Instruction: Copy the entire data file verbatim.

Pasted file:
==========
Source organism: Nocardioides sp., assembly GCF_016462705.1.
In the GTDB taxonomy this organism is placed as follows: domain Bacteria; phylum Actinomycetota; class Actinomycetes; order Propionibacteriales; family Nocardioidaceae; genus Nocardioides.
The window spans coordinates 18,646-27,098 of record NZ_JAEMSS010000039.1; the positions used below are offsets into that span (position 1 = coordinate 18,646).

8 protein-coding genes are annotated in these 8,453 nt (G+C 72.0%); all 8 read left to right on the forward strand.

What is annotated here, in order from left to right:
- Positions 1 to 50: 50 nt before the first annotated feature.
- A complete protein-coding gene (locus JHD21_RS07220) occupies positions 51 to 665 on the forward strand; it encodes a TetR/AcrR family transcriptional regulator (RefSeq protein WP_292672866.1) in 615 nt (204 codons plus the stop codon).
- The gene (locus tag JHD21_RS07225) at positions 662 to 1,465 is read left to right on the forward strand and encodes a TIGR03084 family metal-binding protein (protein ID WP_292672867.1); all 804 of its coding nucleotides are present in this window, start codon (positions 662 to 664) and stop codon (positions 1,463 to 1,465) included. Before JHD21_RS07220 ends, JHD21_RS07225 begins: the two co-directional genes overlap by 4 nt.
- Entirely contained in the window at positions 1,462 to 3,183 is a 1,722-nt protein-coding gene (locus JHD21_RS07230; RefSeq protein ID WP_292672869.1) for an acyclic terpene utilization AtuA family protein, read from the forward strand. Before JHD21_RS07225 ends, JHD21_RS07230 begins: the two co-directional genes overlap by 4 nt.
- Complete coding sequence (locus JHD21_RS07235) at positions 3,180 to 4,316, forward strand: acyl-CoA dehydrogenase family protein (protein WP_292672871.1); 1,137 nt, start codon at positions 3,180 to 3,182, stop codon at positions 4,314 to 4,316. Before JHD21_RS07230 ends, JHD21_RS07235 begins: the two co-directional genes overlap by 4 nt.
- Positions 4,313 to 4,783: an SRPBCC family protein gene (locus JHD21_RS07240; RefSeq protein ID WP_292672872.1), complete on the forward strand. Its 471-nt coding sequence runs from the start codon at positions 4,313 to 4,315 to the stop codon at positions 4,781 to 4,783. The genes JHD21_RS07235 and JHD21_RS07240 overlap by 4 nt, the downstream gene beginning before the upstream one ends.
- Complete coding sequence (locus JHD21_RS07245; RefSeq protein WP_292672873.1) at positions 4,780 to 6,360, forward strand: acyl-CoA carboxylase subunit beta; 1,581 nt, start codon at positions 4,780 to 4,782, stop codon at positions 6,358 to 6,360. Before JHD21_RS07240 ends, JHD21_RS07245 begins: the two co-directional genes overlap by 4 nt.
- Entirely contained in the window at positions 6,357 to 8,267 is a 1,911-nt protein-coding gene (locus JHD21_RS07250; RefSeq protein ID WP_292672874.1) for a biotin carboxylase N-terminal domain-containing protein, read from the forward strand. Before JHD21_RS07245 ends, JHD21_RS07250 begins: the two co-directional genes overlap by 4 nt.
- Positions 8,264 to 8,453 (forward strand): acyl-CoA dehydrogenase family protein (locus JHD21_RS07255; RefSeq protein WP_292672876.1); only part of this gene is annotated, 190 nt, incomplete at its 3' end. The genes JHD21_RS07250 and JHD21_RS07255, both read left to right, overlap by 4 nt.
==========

Source organism: Nocardioides sp., assembly GCF_016462705.1.
In the GTDB taxonomy this organism is placed as follows: domain Bacteria; phylum Actinomycetota; class Actinomycetes; order Propionibacteriales; family Nocardioidaceae; genus Nocardioides.
The window spans coordinates 18,646-27,098 of record NZ_JAEMSS010000039.1; the positions used below are offsets into that span (position 1 = coordinate 18,646).

8 protein-coding genes are annotated in these 8,453 nt (G+C 72.0%); all 8 read left to right on the forward strand.

What is annotated here, in order from left to right:
- Positions 1 to 50: 50 nt before the first annotated feature.
- A complete protein-coding gene (locus JHD21_RS07220) occupies positions 51 to 665 on the forward strand; it encodes a TetR/AcrR family transcriptional regulator (RefSeq protein WP_292672866.1) in 615 nt (204 codons plus the stop codon).
- The gene (locus tag JHD21_RS07225) at positions 662 to 1,465 is read left to right on the forward strand and encodes a TIGR03084 family metal-binding protein (protein ID WP_292672867.1); all 804 of its coding nucleotides are present in this window, start codon (positions 662 to 664) and stop codon (positions 1,463 to 1,465) included. Before JHD21_RS07220 ends, JHD21_RS07225 begins: the two co-directional genes overlap by 4 nt.
- Entirely contained in the window at positions 1,462 to 3,183 is a 1,722-nt protein-coding gene (locus JHD21_RS07230; RefSeq protein ID WP_292672869.1) for an acyclic terpene utilization AtuA family protein, read from the forward strand. Before JHD21_RS07225 ends, JHD21_RS07230 begins: the two co-directional genes overlap by 4 nt.
- Complete coding sequence (locus JHD21_RS07235) at positions 3,180 to 4,316, forward strand: acyl-CoA dehydrogenase family protein (protein WP_292672871.1); 1,137 nt, start codon at positions 3,180 to 3,182, stop codon at positions 4,314 to 4,316. Before JHD21_RS07230 ends, JHD21_RS07235 begins: the two co-directional genes overlap by 4 nt.
- Positions 4,313 to 4,783: an SRPBCC family protein gene (locus JHD21_RS07240; RefSeq protein ID WP_292672872.1), complete on the forward strand. Its 471-nt coding sequence runs from the start codon at positions 4,313 to 4,315 to the stop codon at positions 4,781 to 4,783. The genes JHD21_RS07235 and JHD21_RS07240 overlap by 4 nt, the downstream gene beginning before the upstream one ends.
- Complete coding sequence (locus JHD21_RS07245; RefSeq protein WP_292672873.1) at positions 4,780 to 6,360, forward strand: acyl-CoA carboxylase subunit beta; 1,581 nt, start codon at positions 4,780 to 4,782, stop codon at positions 6,358 to 6,360. Before JHD21_RS07240 ends, JHD21_RS07245 begins: the two co-directional genes overlap by 4 nt.
- Entirely contained in the window at positions 6,357 to 8,267 is a 1,911-nt protein-coding gene (locus JHD21_RS07250; RefSeq protein ID WP_292672874.1) for a biotin carboxylase N-terminal domain-containing protein, read from the forward strand. Before JHD21_RS07245 ends, JHD21_RS07250 begins: the two co-directional genes overlap by 4 nt.
- Positions 8,264 to 8,453 (forward strand): acyl-CoA dehydrogenase family protein (locus JHD21_RS07255; RefSeq protein WP_292672876.1); only part of this gene is annotated, 190 nt, incomplete at its 3' end. The genes JHD21_RS07250 and JHD21_RS07255, both read left to right, overlap by 4 nt.